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      News From The Eddystone Trust

      World AIDS Day Cookie Recipe

      World AIDS Day Cookie Recipe

      World AIDS Day is on December 1st each year and is an opportunity for people to join together to show support for people living with HIV and to remember those who have died from an A illness

      Mark World AIDS Day with red ribbon cookies…

      Ingredients for the cookies:

      200g dairy-free butter
      1 tsp vanilla paste
      100g caster sugar
      300g plain flour, sifted

      For the icing:

      125g icing sugar
      15ml warm water
      Red food colouring

      Ready, steady, bake!

      Step 1: cream the butter, vanilla and sugar together.  Stir in the flour and mix into a dough.  Wrap in cling film and chill in the fridge for at least 30 minutes to firm up

      Step 2: meanwhile, preheat the oven to 160C/140C (fan)/320F and line a baking tray with parchment paper

      Step 3: once the dough is chilled, roll out to approximately1/2cm thickness and cut with your red ribbon cutter.  Place on the baking sheet, sprinkle with a little extra sugar and bake for 12/15 minutes until golden brown at the edges, turning halfway through to ensure even baking

      Step 4: leave to cool for at least 10 mins before serving or decorations

      Step 5: sift the icing sugar into a bowl and gradually add the warm water until the icing becomes thick enough to coat the back of a spoon.  If necessary, add a drop of water or the icing sugar to adjust the consistency.  Add drops of red food colouring until you get a lovely dark red colour then ice your cookies 

      Share your cookies online and tag us in!!!

      Chemsex Support Service Launch, Sept 30th, 2021

      Chemsex Support Service Launch, Sept 30th, 2021

      Join The Eddystone Trust on the 30th of September as we launch our Chemsex Support Service. The event will showcase our new service, which provides both one to one and group support for men who have sex with other men, who want to take control of their relationship with chems and sex. The event will provide an introduction to chemsex and staff can answer any questions you may have.

      Please join us for an interactive and engaging session.

      The Chemsex service will support individuals who are using drugs within a sexualised setting offering harm reduction advice and information, psychosocial interventions, and signposting and onward referral to other support services.

      If you have any questions about the service or the event please contact for more information.


      We are looking for trustees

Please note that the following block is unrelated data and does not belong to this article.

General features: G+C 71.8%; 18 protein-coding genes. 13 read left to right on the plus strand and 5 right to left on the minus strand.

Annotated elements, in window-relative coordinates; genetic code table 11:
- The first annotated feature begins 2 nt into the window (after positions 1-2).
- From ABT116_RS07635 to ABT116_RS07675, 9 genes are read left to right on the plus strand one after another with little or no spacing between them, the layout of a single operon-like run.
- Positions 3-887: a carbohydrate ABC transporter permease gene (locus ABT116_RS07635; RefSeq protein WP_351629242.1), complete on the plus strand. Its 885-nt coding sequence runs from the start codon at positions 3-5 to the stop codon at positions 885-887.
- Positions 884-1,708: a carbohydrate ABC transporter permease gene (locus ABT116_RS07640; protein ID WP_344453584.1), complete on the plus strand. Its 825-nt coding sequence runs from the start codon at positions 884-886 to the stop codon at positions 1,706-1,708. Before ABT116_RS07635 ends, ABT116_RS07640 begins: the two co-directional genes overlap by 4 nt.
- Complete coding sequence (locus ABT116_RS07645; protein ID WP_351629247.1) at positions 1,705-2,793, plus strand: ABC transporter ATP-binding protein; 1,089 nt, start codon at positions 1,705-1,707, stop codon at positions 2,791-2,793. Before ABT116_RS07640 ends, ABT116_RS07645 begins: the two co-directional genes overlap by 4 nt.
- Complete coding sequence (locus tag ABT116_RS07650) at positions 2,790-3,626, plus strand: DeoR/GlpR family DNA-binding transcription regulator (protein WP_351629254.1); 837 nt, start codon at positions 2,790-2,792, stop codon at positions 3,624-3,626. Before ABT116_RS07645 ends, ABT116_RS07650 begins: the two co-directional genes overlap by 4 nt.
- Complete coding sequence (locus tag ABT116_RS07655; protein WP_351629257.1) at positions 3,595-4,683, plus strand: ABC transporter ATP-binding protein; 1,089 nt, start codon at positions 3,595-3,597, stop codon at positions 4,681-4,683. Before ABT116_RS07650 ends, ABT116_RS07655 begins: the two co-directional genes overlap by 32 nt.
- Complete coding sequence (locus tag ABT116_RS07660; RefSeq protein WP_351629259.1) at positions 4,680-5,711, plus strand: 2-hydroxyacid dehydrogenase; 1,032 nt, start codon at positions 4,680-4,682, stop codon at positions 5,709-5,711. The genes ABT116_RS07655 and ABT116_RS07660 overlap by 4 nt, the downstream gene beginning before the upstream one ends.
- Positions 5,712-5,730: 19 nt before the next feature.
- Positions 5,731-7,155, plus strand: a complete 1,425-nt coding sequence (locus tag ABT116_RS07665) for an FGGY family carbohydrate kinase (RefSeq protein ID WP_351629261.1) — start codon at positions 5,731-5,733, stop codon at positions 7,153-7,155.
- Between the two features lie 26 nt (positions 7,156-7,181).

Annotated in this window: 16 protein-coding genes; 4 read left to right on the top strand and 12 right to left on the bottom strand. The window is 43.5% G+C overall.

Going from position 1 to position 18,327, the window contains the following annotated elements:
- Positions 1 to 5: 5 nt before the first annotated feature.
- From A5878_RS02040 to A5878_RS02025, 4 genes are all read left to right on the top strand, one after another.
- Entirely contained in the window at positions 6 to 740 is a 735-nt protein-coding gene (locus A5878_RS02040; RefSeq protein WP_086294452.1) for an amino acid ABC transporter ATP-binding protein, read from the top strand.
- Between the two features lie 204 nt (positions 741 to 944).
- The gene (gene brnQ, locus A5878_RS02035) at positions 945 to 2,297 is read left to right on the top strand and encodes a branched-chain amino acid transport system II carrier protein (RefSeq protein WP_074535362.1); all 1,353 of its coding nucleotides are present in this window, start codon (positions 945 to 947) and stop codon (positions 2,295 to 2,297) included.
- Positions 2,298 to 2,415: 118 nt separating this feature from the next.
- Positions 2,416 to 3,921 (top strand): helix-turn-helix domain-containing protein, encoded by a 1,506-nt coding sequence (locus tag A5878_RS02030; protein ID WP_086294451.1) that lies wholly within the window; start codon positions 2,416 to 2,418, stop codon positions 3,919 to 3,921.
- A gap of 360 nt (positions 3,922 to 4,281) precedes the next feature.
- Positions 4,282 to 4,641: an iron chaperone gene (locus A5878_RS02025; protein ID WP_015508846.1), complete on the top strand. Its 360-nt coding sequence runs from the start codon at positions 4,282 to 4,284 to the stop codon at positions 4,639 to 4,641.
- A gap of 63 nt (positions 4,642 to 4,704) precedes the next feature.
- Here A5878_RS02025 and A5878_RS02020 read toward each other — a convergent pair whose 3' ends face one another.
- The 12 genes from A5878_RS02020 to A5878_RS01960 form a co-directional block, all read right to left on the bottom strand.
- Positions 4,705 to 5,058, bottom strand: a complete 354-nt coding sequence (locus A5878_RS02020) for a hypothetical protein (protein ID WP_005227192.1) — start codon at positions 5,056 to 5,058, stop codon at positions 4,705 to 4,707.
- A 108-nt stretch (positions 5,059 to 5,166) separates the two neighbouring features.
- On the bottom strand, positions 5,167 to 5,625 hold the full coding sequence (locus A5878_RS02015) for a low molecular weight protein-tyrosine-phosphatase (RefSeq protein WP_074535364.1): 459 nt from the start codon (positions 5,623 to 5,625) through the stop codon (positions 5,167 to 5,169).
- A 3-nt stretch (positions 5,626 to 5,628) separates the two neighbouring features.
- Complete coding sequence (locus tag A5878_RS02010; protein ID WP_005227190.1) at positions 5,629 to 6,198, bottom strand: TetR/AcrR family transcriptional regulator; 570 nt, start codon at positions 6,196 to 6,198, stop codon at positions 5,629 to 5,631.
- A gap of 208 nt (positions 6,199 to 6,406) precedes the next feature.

We are looking for trustees

      We are looking for people to join our Board of Trustees...  

      The Eddystone Trust is at a pivotal point in our development and are looking for creative and motivated people to join us in developing our plans and creating a sustainable future for the charity.  

      We are a small charity that makes a big impact in the lives of individual people across the southwest of England. 

      Working in sexual health takes us to the heart of inequality in our society, talking about sexual wellbeing is still difficult for many people, a reality made worse by the impact of every one of the “isms” (sexism, ageism, ableism, transphobia, homophobia etc) and the fact that stigma and discrimination is sadly still rife in our communities.

      We have a small, friendly and supportive Board, which we want to be fully inclusive so if you are drawn to finding out more we are interested in talking to you. 

      You don’t need to be an expert in HIV or sexual health but you do need to have the drive to want to help us make a difference in the world.  And don’t worry about previous experience at Board level, whether you know your way round a set of board papers or are just curious about the idea of being a trustee; in both cases support will be provided to take on the role. 

      The minimum commitment is approximately four meetings a year (currently held online) with opportunities to get more involved in areas of agency or service development should you want to.  

      If you are interested please send an introductory email outlining who you are and why you are interested to

      This is a rolling opportunity so if this ad is on our website we are keen to hear from you so don’t hesitate! 

      Pride month closing statement

      Pride month closing statement

      As we move out of Pride month and into July, the sea of rainbows that have sprung up will make way for the next promotional tool.   However, The Eddystone Trust has always strived to ensure that everyone has access to up to date and accurate sexual health information and advice whoever they have sex with, whatever month it is.
      We know that many LGBTQ+ people have experiences that have helped to build up barriers to accessing healthcare. Negative, homophobic views about sex, that still exist today, mean that LGBTQ+ people do not always feel comfortable or able to open up or reveal everything about their sex life. This fear of judgment can have an impact on sexual, mental and physical health.
      We may change the banner on our Facebook page, but we want you to know that we aim to offer a non-judgmental service that empowers and informs everyone with the messages they need, at the time they need to hear them, all year round!

      If you need to talk to us about anything sexual health then please contact us on 0800 328 3508 or email

      Why we all need Pride

      Why we all need Pride


      You may have noticed rainbow flags appearing on products from Vodka to breakfast cereal signifying that Pride month is upon us; a month to mark the Stonewall riots of 1969 and for the LGBTQ+ to stand together in defiance of homophobia and discrimination. The visibility of the Pride flag and messages of inclusion and diversity are used to send hope to those who may be struggling with or on account of their sexuality.  

      But do we need Pride? Whilst growing up in a small town in the South West in the 80’s/90’s my answer would have been an unequivocal yes. I had my share of bullying at school, comments shouted in the street and more than a few hairy situations in bars. As sad as it sounds, I had come to accept these things as part of my lot. Messages of Pride, inclusion, and the idea that things could and will get better would have really helped me, and all those in a similar situation, on our journey. But that was then, haven’t things changed?